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Inside Straight by George R.R. Martin (Editor)
Edited by Patrick Nielsen Hayden
Review by Drew Bittner
Tor Hardcover  ISBN/ITEM#: 9780765317810
Date: 22 January 2008 List Price $24.95 Amazon US / Amazon UK

Links: Interview with George R.R. Martin & Melinda Snodgr / Show Official Info /

In 1946, an alien virus-bomb exploded over New York City. Ninety percent of those infected died sudden, horrifying deaths. Nine out of ten survivors were visibly changed in some way, large or small, that set them apart from humanity. That final one in one hundred won the lottery, earning a superpower while being outwardly the same as before.

The decades between 1946 and the mid-1990s saw the world transformed by these "wild cards". But how do things stand in 2008? It's time to answer that question.

The Wild Cards are back.

Inside Straight is the new mosaic novel (collection of interwoven short stories) by this writing ensemble, with a handful of terrific new writers amid the veterans. It begins with an assassination in Baghdad, zips to the other side of the world for the debut of a wild cards-based reality show, and ends on the bloody killing fields of Egypt. If that isn't enough to get your attention ... well, things are only getting warmed up.

Although there are cameos by and mentions of established characters (such as Peregrine, the Turtle, Golden Boy, and Detroit Steel), the stories introduce a number of great new characters:

  • Jonathan Hive (aka Bugsy), a blogger who can turn into a cloud of green wasps;
  • Lohengrin, a knight armored in "ghost steel" who answers the call of duty wherever it leads;
  • Rustbelt, an ironclad Minnesotan who faces a monstrous injustice ... and makes a momentous decision;
  • Amazing Bubbles, whose career lies in ruins after her wild card turns;
  • Drummer Boy, a superstrong and six-armed joker who fronts a rock band;
  • Curveball, the "girl next door" who plays to win;
  • Lilith, a mysterious British ace; and
  • Stuntman, a kid who never quite measured up to his athlete dad's expectations, but has an opportunity to become the first American Hero.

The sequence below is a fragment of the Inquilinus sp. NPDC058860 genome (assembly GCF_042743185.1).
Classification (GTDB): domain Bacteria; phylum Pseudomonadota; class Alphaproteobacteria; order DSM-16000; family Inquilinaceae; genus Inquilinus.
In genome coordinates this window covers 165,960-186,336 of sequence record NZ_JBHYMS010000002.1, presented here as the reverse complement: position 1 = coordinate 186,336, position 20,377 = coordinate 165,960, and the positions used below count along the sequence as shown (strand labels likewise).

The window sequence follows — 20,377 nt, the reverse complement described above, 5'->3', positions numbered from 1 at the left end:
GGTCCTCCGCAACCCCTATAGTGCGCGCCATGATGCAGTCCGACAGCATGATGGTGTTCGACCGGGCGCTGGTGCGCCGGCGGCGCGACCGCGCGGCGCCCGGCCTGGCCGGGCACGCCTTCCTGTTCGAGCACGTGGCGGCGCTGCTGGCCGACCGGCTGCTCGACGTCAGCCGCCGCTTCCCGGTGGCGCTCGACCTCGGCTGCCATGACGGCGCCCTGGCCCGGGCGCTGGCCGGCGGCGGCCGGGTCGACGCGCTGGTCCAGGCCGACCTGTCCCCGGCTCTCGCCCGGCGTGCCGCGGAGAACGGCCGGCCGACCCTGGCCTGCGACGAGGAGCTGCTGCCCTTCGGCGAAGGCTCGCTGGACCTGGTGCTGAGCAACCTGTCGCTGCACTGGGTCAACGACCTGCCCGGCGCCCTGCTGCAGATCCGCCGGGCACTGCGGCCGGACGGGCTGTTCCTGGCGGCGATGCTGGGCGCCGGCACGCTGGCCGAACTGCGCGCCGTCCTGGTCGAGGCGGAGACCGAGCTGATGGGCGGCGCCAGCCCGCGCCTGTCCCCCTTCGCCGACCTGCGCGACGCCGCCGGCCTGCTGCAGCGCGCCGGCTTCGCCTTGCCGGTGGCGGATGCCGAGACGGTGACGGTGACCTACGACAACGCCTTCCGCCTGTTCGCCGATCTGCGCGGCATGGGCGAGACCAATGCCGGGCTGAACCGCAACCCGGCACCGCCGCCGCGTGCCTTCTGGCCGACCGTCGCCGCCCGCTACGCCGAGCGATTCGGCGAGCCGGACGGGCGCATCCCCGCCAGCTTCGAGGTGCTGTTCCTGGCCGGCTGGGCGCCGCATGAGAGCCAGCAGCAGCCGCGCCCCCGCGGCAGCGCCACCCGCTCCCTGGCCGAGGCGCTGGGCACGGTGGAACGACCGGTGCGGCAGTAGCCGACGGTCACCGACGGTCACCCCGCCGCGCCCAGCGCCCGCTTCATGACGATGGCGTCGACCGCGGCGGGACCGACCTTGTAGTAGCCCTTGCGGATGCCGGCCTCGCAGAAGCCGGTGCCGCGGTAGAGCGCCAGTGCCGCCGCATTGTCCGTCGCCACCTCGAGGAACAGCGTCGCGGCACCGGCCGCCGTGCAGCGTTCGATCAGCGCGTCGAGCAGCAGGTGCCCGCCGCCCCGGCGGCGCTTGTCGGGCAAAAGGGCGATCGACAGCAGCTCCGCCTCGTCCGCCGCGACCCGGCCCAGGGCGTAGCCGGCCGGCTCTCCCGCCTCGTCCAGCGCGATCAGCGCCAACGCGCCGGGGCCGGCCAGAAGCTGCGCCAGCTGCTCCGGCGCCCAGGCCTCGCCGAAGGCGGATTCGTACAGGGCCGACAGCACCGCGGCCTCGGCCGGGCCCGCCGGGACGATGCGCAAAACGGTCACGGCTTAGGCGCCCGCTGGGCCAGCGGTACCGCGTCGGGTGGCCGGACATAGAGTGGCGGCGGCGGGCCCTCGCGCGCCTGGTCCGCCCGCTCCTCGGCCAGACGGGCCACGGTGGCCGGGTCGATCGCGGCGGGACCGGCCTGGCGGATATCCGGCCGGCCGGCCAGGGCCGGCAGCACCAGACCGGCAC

Also featured is John Fortune, stripped of his uncontrollable powers by his father Fortunato, who now wants to gain back what he's lost. He has a shot at it, thanks to an amulet given to his mother Peregrine (a famous wild card known for her beauty and her huge white wings). Putting it on opens a world of possibilities ... and takes him into the path of terrible danger. Backed by Bugsy and Lohengrin, Fortune chooses to embrace his destiny and heads for Egypt, where the Living Gods (jokers who resemble the Egyptian pantheon) have asked for his help.

You see, as mentioned, the adventure begins with an assassination. The Caliph, ruler of a multi-state Muslim empire, is murdered and a joker terrorist group is framed for the crime. This leads to a horrifying retaliation against Egypt's joker population, a situation that at first seems to be a background element but takes center stage very quickly. (Longtime readers of the series will get an Easter egg, of sorts, as the Caliph is a well-established character from a long time back.)

Up front is the debut of reality show American Hero, pitting 28 aces (divided into four teams) against each other and judged by aces Digger Downs, Harlem Hammer, and Topper. Situations are created and the teams must react -- with failure meaning each losing team has to "discard" a player. (Yes, the card imagery is still in full force here.)

The show provides a snapshot of aces in 2008 America. Many of them are celebrities because of what they are (that is, superpowered), not who they are; Bugsy blogs about this at length in the very opening of the book. This becomes an extremely important point, as the entire book turns upon one question:

What is a hero?

As the book splits between the trio (or quartet?) in Egypt and the dwindling cast of AH in Hollywood, the importance of the question grows more clear by the page. Each character has a moment of truth, when they can be a hero or not. Some of these are exceptionally poignant, as a handful step up; the others either fail this test of character (one spectacularly so) or opt out entirely.